Updated: June 5, 2013 6:06AM
At a recent gathering of newly ordained pastors serving in their first ministerial posts, I heard all kinds of “stories from the trenches.” Many of these tales give me hope for certain staples of civilization that seem endangered in today’s world. One story in particular, shared by an inner-city pastor who looked pretty much like one of my undergraduate students, has me rethinking everything from the meaning of “community” to the difference between heaven and hell.
On the weekend prior to our gathering, the young cleric’s congregation and members of several nearby churches had completed a major service project. The bulk of their work consisted of boarding up 200 houses in the surrounding neighborhoods. Anticipating, correctly I must confess, that some of her listeners wouldn’t understand the value of this effort, the pastor explained that boarded up houses, as compared to abandoned homes with windows broken out and doorways standing open, show that someone cares about the area. As a consequence, crime rates drop and vandalism decreases.
The most fascinating part of the story had to do with the presence of local police who offered to direct traffic around the streets clogged with volunteers and trucks delivering supplies. This made some workers nervous and suspicious, since more than a few volunteers had criminal records of one kind or another, and others carried less than pleasant memories of contact with police. By the close of the weekend, however, the sense of working at a common endeavor had people who usually avoided one another looking each other in the eye with gratitude and appreciation.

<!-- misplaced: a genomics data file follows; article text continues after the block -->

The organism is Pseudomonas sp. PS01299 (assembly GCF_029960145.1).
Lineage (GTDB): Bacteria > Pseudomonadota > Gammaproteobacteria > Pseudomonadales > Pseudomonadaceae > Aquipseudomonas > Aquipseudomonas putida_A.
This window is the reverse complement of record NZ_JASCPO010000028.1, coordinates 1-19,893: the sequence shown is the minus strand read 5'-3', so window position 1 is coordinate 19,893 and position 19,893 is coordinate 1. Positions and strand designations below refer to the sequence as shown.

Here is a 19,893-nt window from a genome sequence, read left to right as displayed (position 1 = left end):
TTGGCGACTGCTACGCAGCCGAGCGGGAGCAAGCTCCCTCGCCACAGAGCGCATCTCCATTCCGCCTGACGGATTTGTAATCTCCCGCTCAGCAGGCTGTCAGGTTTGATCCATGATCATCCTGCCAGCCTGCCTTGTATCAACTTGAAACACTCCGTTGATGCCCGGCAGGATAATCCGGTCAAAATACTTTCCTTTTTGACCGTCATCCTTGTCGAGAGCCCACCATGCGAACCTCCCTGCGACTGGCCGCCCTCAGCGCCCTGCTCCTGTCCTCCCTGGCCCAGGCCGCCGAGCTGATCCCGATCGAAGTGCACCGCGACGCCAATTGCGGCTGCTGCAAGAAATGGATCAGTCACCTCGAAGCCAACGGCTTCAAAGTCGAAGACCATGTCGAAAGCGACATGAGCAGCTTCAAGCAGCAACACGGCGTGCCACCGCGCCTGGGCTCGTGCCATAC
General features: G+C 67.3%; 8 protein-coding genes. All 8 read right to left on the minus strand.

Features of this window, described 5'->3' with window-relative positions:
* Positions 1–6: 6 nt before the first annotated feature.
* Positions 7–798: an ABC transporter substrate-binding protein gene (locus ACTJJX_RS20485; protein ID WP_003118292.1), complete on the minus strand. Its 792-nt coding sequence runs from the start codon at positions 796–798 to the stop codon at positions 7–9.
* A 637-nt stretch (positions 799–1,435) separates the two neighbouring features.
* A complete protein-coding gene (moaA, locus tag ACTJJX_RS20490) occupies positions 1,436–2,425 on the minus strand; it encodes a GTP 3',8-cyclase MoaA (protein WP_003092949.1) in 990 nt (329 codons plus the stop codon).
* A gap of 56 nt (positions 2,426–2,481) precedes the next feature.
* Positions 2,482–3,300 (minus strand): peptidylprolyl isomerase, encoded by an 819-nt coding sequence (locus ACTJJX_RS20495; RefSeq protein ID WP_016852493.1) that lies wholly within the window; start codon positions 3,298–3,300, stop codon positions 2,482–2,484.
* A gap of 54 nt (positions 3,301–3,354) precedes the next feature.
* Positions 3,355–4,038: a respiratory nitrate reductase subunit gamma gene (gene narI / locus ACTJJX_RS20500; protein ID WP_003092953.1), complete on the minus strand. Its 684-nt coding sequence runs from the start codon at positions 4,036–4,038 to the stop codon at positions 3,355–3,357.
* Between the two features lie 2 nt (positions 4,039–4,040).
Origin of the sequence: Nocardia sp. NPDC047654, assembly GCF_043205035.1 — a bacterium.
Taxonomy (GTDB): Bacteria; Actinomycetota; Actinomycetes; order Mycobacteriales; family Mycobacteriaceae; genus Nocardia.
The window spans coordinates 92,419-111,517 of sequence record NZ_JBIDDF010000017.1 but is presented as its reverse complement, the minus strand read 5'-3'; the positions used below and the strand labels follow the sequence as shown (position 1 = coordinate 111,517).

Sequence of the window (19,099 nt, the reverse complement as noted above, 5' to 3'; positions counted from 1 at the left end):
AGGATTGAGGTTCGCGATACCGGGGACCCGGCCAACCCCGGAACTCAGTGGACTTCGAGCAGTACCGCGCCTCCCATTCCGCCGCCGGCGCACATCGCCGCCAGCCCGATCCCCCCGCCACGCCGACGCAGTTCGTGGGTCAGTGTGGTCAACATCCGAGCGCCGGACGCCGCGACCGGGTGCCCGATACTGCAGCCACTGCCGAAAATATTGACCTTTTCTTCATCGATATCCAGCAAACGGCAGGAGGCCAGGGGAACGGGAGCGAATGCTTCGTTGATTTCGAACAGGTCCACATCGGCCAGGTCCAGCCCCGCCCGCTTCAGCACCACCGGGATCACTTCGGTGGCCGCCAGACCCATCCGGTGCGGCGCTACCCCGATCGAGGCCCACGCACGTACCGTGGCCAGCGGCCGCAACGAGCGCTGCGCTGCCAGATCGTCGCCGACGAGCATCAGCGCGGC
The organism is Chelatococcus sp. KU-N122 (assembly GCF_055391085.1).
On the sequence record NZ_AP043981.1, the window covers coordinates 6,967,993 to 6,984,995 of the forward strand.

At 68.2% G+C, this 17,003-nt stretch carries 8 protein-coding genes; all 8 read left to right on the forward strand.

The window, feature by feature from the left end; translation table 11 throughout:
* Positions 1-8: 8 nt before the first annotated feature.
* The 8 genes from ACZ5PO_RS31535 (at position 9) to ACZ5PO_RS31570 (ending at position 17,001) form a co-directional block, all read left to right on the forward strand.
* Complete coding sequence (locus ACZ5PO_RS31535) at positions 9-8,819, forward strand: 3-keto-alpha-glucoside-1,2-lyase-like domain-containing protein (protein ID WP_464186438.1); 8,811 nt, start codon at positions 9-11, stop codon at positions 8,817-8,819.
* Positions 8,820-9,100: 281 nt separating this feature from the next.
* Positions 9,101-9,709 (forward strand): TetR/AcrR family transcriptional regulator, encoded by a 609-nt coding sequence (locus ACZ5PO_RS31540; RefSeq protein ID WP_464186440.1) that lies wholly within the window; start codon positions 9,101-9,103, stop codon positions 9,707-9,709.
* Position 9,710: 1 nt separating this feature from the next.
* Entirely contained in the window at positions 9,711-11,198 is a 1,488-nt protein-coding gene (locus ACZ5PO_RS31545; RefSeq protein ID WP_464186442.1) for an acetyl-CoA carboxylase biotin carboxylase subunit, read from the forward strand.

Community happened. People proved neighbors to each other in much the same way that the Good Samaritan of parable fame did when he came upon a half-dead mugging victim lying in the ditch along a deserted stretch of highway. In both scenarios, neighborliness occurred and community came into being as people worked to clean up after forms of human failure.
As in the wake of last month’s Boston bombings, inhumane and dehumanizing acts of violence became the occasion for the best and most authentically human qualities within us to emerge. Instinctively, people poured out care, mostly upon perfect strangers.
As I ponder the whereabouts of the families who once lived in all those boarded up houses, I imagine most of them have fled to neighborhoods they consider safer. Strangely enough, that means they’ve gone to places with less need for neighborliness. Indeed, some have likely ended up in gated communities, the safest places they could find. In such “communities,” residents depend on each other for little more than sharing the cost of walls to surround them and round the clock guards to protect the entry point. In such places, the best neighbors are those one never notices, much less knows.
For some folks, this is heaven — literally. “Paradise,” a common term for the place of the preferable afterlife in several of the world’s religions, derives from an ancient Persian word that means “walled enclosure.” When Jewish scribes first translated their scriptures into Greek, they rendered the Hebrew phrase for the Garden of Eden as Paradise, and thus it became a place whose most important feature was separation from all those we don’t want to see or know.
Somehow, walls that isolate us and therefore imprison us seem like signs of hell, not heaven. Ultimately, perhaps even heaven can’t have neighborliness unless there’s trouble to overcome, or at least a few of us have rap sheets of some kind and get to learn, over and over, how to look judges and inquisitors in the eye and exchange grateful smiles.